By 2050, cities will house more than 70% of the world’s population. Researchers have created software that shows city planners where to invest in nature in order to improve people’s lives while saving billions of dollars.
New technology has the potential to improve people’s lives while saving billions of dollars in cities around the world. The Stanford Natural Capital Project’s free, open-source software generates maps that depict the connections between nature and human well-being. The software can be used by city planners and developers to visualize where investments in nature, such as parks and marshlands, can maximize benefits to people, such as flood protection and improved health.
“This software assists in the design of cities that are better for both people and nature,” explained Anne Guerry, Chief Strategy Officer and Lead Scientist at the Natural Capital Project. “The trees on your street can lower temperatures, allowing your apartment to be cooler on hot summer days. At the same time, they absorb the carbon emissions that cause climate change, provide a free, accessible place to stay healthy through physical activity, and simply make your city a more pleasant place to live.”
Experts predict that by 2050, more than 70% of the world’s population will live in cities; in the United States, more than 80% already do. As the world’s population becomes more urban, developers and city planners are becoming more interested in green infrastructures, such as tree-lined paths and community gardens, which provide a variety of benefits to people. However, planners cannot strategically invest in nature unless they have detailed information about where a path might encourage the most people to exercise or how a community garden might buffer a neighborhood from flood risk while also helping people recharge mentally.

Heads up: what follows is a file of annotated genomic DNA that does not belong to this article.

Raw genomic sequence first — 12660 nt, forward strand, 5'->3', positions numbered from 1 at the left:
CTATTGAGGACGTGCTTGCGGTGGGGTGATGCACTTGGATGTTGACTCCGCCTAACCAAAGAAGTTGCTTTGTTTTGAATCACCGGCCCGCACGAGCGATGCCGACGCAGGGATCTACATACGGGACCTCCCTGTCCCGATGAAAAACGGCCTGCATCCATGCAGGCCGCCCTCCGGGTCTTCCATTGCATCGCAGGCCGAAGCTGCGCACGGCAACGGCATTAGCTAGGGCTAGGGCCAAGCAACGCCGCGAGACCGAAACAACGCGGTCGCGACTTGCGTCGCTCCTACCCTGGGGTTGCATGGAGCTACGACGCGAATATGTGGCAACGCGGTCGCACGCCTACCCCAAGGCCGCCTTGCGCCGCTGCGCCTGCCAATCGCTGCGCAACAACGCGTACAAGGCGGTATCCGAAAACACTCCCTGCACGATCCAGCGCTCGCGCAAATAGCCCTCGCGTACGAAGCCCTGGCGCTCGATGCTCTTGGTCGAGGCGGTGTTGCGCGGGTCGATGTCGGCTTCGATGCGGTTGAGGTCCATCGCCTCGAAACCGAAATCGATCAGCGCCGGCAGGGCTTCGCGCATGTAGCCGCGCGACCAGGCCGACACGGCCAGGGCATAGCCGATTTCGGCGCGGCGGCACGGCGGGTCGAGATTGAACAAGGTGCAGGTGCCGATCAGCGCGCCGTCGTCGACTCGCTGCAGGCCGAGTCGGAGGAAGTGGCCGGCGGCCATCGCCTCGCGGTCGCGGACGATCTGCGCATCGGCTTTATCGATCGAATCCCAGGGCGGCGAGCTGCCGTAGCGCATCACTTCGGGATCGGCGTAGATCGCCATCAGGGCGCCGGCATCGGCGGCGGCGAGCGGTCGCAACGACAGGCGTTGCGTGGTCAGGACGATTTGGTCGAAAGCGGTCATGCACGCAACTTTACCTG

Researchers have developed software that shows city planners where to invest in nature to improve people’s lives and save billions of dollars.
“With this software, we’re answering three critical questions: where in a city is nature providing what benefits to people, how much of each benefit is it providing, and who is receiving those benefits?” At the time of research, Perrine Hamel was the lead author on a new paper about the software published in Urban Sustainability and Livable Cities Program Lead at the Stanford Natural Capital Project.
The software, known as Urban InVEST, is the first of its kind for cities, allowing the combination of environmental data, such as temperature patterns, with social demographics and economic data, such as income levels. Users can enter datasets from their city into the software or access a variety of open global data sources, ranging from NASA satellites to local weather stations. The new software complements the Natural Capital Project’s existing InVEST software suite, a collection of tools designed for experts to map and model the benefits provided by nature to people.